Really? You can eat bad food as long as the company is good? Interesting, I thought foodies or chowhounders or whatever it is we are calling ourselves were about the food first.

                              I can't picture this. I can picture sitting down with good company and then putting that first biteful of foul food in my mouth. Am I smiling because I am enjoying the conersation with the good company across from me?

                              I don't think so. The realllllly good company I eat with, I believe, would agree with me. My good company and I would spend the rest of the meal complaining about the food. As the late great JW said: gar-ron-teed.

                              1. re: dolores

                                I think good company can pull up less than stellar food (same with good service) and can bring down great food (as happened the other night) just as bad service can. For me food is only one part of the dining package. As an example, we love The Inn at Little Washington and would love to go with another couple at some point and thus far have not come up with a couple in our group of friends and family who we believe would be a good fit....and it would definitely take away from the experience.

                                OTOH, I've been at places where the food is not the greatest but had a fabulous time because of the people I was with. Of course in a perfect world the food, service and company would all be stellar.

                                1. re: dolores

                                  Dolores, I have a subscription to a year of contemporary dance shows with a group of 10 friends. When the shows are good or great, it is very enjoyable. When the shows suck it is even BETTER! We then go out for drinks and food and rip the show to bits and boy, is it funny!

                                  Similarly, if you go with the right people to a bad meal, it can be very fun. Wittiness needs a subject. Now you might have to leave later on to find something you can eat, but in the right company even a bad meal has its saving graces. These occasions then turn into stories that come back up and give everyone a good laugh and a fond memory.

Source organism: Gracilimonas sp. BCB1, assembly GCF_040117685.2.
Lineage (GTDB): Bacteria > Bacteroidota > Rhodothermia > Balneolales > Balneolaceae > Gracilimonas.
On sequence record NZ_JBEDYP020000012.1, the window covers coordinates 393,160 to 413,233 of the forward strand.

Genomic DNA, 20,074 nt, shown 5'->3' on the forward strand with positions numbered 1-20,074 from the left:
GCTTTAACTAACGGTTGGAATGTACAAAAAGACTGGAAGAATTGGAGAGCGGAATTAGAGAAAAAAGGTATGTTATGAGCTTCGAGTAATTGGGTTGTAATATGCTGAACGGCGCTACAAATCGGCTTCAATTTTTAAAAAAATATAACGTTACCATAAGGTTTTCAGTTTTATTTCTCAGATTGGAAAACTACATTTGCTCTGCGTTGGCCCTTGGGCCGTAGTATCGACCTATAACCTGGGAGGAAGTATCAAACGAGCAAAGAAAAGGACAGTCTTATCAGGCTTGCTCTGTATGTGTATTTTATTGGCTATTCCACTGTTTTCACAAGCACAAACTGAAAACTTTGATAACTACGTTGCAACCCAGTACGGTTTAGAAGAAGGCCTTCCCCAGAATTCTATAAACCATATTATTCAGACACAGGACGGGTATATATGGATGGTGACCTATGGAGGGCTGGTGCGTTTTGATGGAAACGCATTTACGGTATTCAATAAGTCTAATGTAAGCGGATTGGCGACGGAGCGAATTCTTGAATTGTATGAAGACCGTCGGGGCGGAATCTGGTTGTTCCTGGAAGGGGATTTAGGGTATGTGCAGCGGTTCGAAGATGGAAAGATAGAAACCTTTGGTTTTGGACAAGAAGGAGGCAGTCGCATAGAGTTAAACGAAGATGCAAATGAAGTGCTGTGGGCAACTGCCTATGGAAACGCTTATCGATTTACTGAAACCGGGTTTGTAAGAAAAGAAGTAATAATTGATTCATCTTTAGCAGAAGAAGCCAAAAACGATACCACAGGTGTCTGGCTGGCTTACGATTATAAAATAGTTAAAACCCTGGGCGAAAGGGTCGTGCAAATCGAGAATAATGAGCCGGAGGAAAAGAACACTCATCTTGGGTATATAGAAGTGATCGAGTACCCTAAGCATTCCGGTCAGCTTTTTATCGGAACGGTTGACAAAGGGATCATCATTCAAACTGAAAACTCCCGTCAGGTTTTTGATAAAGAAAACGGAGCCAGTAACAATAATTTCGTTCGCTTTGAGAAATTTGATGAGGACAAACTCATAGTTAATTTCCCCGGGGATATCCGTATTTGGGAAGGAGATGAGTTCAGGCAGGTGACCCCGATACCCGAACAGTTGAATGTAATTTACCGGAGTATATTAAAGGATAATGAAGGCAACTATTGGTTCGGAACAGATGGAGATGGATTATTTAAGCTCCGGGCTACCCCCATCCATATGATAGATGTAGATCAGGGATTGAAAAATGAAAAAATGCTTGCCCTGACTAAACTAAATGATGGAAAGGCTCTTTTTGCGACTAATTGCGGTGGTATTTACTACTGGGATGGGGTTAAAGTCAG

But a bad meal with the wrong company - eek. That is just a disaster.

                                  1. re: dolores

                                    Dolores, I don't think you understood me. I'll try to clarify.

                                    Great company won't make bad food taste better, but it will make the situation more tolerable and an occasion for humor.

                                    Great company is also easy to work with -- rather than eat the bad food, we'll bail out and find something acceptable, once again laughing and creating the best possible outcome out of a bad situation.

                                    1. re: dolores

                                      some of my most enjoyable and memorable meals out have been not that great food, but great company...and if an eight year old has been given the privilege of picking the venue and chooses mcdonald's, so be it. We would still go with a smile and probably have fun.

                                      1. re: pepper_mil

                                        Whole 'nother story altogether, kids.

                                        I was only speaking to adults, and remember having a horrid meal in Chili's with clods, and a horrid meal in TGIF's with great people, where the service and food were awful.

                                  2. Bad company can ruin anything, even a sunset. The "bad" company may be wonderful in another type of setting. We have dear friends we would never go with to an upscale place. They will eat such limited foods that you can not enjoy dinner knowing they will not find "safe" food. That would be fried shrimp, nothing green, steak and potatoes.

                                    Good company you can have fun at Denny's and I have. Good food is very important and good service also. But you gotta have fun or you can't enjoy the goodness. And with good company bad food can be fun time.

                                    3 Replies
                                    1. re: Janet

                                      Hmmm, okay.

                                      I don't agree and I'm surprised to see company takes precedence over food here.

                                      1. re: dolores

                                        " I'm surprised to see company takes precedence over food here."

                                        I would rather eat bad food with people I love than good food with people I hate.

                                        Fortunately for me, many of the people I love want to eat good food too!

                                        1. re: moh

                                          Oh, I agree, moh. I think both are equally important. I had good food with a clod and rue the day I did it.

                                          But bad food with good company is anathema to me.

                                          The best of both worlds of course, is good company with good food.